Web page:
The title probably doesn’t mean what you think it does. X3
By the way, I know that this page breaks some cartooning “rules”, I just don’t give a fuuuuuuck.
Personal space tells you volumes about a person. In fact it’s probably the best indicator of how well two people will be able to live together. If you don’t feel at home in your mate’s space it’s a big red flag. Two filthy people can be filthy together and two clean people can be clean together, but crossing the streams is trouble. Most people are on the spectrum between clean and filthy, or hoarder and Zen master. Two collectors can be trouble because the issue of space is going to come up. I’ve seen a lot of suffering wives trapped in worlds of Star Wars figures. It’s better if both parties have at least some desire to packrat trinkets and one is dominant. Some cross pollination is also good. Maybe you both like Star Trek? You can save on space that way. (So long as you’re pretty sure you’ll stay together.) Of curse love is risky and sometimes it just doesn’t work, but getting a good look at your potential mate’s living space, a really good look, is important. Ideally you want to see how they live in times of stress. If you can tolerate how they live when their world is shaken up you’re probably gold. Falling apart is kind of the base state of all living beings, if we’re honest.
I used to be sort of a curator, but I’m growing out of it. I can accept that I will not live forever and that my possessions will likewise succumb to the dangers of life as well. When I first moved away from Garden I was crushed when I found out that some of my He-Man figures hadn’t survived the move. I knew it was over for them. Couldn’t be replaced, wouldn’t be revisited. It really bothered me. Now I just try to accept stuff like that. I still have collecting goals, but I don’t have any delusions about this junk sending anyone to college. At this point I’d be happy if I managed to have a kid to share this stuff with someday. I am super good at playing with toys. XD
I think a lot of people that grew up on the edge of the digital age have more issues about the transience of things than younger people do. The idea that content has value forever is accepted much more now. If you like Gilligan’ Island you can get a copy of the whole thing. It’s not like how it used to be where once something was off the air it was just in your memory forever. The transition generations are still a little hung up on that, I think. As a kid I was so worried that I’d never be able to watch The Real Ghostbusters once it was off television. And it was a well founded fear. It was decades before you could get any of it on DVD, and I still wasn’t able to get a complete set. I got 3 seasons of it, and I’m glad I got at least that much.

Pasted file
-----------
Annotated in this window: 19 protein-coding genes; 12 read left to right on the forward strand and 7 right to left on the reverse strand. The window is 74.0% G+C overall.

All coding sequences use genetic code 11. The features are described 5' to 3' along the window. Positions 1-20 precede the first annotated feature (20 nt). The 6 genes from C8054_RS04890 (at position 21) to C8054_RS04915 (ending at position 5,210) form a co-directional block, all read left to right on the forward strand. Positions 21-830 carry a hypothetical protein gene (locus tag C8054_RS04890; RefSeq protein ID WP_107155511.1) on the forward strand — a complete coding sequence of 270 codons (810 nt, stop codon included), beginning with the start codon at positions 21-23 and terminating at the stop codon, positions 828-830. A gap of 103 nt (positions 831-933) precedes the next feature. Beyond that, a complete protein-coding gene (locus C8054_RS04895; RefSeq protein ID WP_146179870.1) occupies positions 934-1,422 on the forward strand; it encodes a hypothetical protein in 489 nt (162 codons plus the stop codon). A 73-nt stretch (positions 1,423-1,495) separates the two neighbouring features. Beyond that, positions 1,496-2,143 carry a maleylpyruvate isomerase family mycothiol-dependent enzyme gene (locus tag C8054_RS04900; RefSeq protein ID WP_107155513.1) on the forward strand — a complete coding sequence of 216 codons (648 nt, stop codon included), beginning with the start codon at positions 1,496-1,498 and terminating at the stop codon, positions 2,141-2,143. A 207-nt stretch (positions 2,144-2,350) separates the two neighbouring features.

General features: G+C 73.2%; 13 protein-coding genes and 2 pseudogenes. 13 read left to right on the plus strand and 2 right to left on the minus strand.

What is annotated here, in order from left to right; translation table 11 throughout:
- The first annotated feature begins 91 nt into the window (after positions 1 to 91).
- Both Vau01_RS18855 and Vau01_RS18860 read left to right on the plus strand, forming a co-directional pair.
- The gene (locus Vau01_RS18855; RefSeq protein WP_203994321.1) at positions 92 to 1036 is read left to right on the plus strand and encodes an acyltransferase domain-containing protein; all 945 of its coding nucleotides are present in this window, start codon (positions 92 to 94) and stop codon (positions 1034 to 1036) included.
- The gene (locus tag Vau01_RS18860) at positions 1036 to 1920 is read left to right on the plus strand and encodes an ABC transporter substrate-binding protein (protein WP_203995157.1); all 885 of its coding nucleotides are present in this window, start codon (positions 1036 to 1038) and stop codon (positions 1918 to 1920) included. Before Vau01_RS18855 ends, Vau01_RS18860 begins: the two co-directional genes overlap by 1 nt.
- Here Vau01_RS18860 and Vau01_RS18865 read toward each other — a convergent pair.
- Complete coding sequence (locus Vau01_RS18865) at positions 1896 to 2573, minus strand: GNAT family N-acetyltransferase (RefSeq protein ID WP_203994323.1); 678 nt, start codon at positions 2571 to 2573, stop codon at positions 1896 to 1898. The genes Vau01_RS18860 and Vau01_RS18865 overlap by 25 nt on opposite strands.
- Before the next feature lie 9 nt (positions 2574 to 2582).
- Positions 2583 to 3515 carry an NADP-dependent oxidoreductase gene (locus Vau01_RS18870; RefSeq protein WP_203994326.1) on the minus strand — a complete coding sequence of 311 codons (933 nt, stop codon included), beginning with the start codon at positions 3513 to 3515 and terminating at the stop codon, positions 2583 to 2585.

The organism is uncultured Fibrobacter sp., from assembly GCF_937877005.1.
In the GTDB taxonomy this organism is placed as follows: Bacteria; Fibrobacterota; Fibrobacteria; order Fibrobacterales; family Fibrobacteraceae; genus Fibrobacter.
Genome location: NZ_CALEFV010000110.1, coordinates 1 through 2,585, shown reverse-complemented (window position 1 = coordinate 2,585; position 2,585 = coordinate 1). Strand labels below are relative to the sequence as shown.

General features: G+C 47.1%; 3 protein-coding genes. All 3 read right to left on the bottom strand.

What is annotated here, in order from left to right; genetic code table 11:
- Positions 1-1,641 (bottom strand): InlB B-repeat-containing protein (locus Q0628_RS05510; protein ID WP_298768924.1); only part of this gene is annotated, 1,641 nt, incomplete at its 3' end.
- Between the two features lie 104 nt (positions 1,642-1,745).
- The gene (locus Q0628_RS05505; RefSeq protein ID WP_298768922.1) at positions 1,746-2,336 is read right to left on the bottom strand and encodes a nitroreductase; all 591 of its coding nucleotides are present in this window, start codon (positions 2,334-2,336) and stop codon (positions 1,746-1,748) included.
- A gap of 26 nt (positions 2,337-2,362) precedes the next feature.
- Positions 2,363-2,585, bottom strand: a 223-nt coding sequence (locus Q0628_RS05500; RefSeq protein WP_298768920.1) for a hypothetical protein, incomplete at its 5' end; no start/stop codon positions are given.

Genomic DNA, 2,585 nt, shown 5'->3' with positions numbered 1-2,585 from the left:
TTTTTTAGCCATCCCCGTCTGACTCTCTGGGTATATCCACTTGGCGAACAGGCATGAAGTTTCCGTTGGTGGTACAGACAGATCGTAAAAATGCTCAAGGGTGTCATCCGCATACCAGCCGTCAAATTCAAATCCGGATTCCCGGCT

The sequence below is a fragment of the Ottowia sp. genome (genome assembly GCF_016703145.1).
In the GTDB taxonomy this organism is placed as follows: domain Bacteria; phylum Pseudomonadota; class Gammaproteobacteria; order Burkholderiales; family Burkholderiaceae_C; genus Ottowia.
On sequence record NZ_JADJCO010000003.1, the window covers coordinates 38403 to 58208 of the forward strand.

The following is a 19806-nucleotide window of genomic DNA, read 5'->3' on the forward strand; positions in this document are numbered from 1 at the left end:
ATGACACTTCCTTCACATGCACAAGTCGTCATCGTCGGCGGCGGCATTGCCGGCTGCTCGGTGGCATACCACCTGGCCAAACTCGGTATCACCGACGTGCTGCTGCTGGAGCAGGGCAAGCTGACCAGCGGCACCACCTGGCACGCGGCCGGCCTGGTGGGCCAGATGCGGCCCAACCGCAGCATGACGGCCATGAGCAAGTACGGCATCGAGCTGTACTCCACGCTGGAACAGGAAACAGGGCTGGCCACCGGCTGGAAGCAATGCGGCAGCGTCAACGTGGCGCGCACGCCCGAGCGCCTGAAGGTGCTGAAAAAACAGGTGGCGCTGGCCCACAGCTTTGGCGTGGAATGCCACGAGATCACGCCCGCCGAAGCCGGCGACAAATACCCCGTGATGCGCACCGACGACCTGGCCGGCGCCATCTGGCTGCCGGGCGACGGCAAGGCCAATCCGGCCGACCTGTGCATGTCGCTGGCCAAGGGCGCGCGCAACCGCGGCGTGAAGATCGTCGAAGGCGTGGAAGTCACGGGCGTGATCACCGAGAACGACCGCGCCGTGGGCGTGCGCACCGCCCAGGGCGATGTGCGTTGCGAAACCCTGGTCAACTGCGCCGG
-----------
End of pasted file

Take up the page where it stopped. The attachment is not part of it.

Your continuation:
On the other hand I’m glad home rental is so easy now. There are a lot of movies that I want to see, but probably will never want to see again. I own Reservoir Dogs, but I don’t really think I’ll ever watch it again. It was good the one time, but that’s all I needed. I bought it because I was in the habit of buying movies at the time because it was less of a hassle than dealing with movie rentals. AND I WORKED AT A RENTAL STORE. Now I can just Netflix that shit and be done with it. If I KNOW I’m gonna want to see something multiple times I buy. (does anyone want a gently used copy of Reservoir Dogs, by the way? XD)
I’m also different about games now. When I was a kid I had to finish a game to feel like I was getting my money’s worth. Now I’m finally getting to a point where if a game is bad enough I will just stop. It’s been a slow process, but the lack of cheat devices has sped it along. Back in the day the ability to “break” a broken game went a long way towards improving the experience. You just can’t do that now.
There’s a good chance I’ll never finish Final Fantasy 13 because I’ve realized it’s mediocre and really not worth my time. It clearly has nothing left to say to me. If it did I feel like it would have at least hinted at it by now. Also, I don’t enjoy the experience of playing it. I am not compelled to play it. By the looks of it I will probably never play another Final Fantasy game. This actually started earlier than 13. 10-2 was too bad to deal with. Dirge Of Cerberus was boring as well. I bought them because I expected them to be at least as good as the source material, but they weren’t. The FF7 prequel game was also tedious. At some point Square lost whatever it was that touched me. It started with Final Fantasy online and has been growing like a cancer ever since. Every so often they still manage to bring out something I enjoy, but I’m going to be wary of them from now on.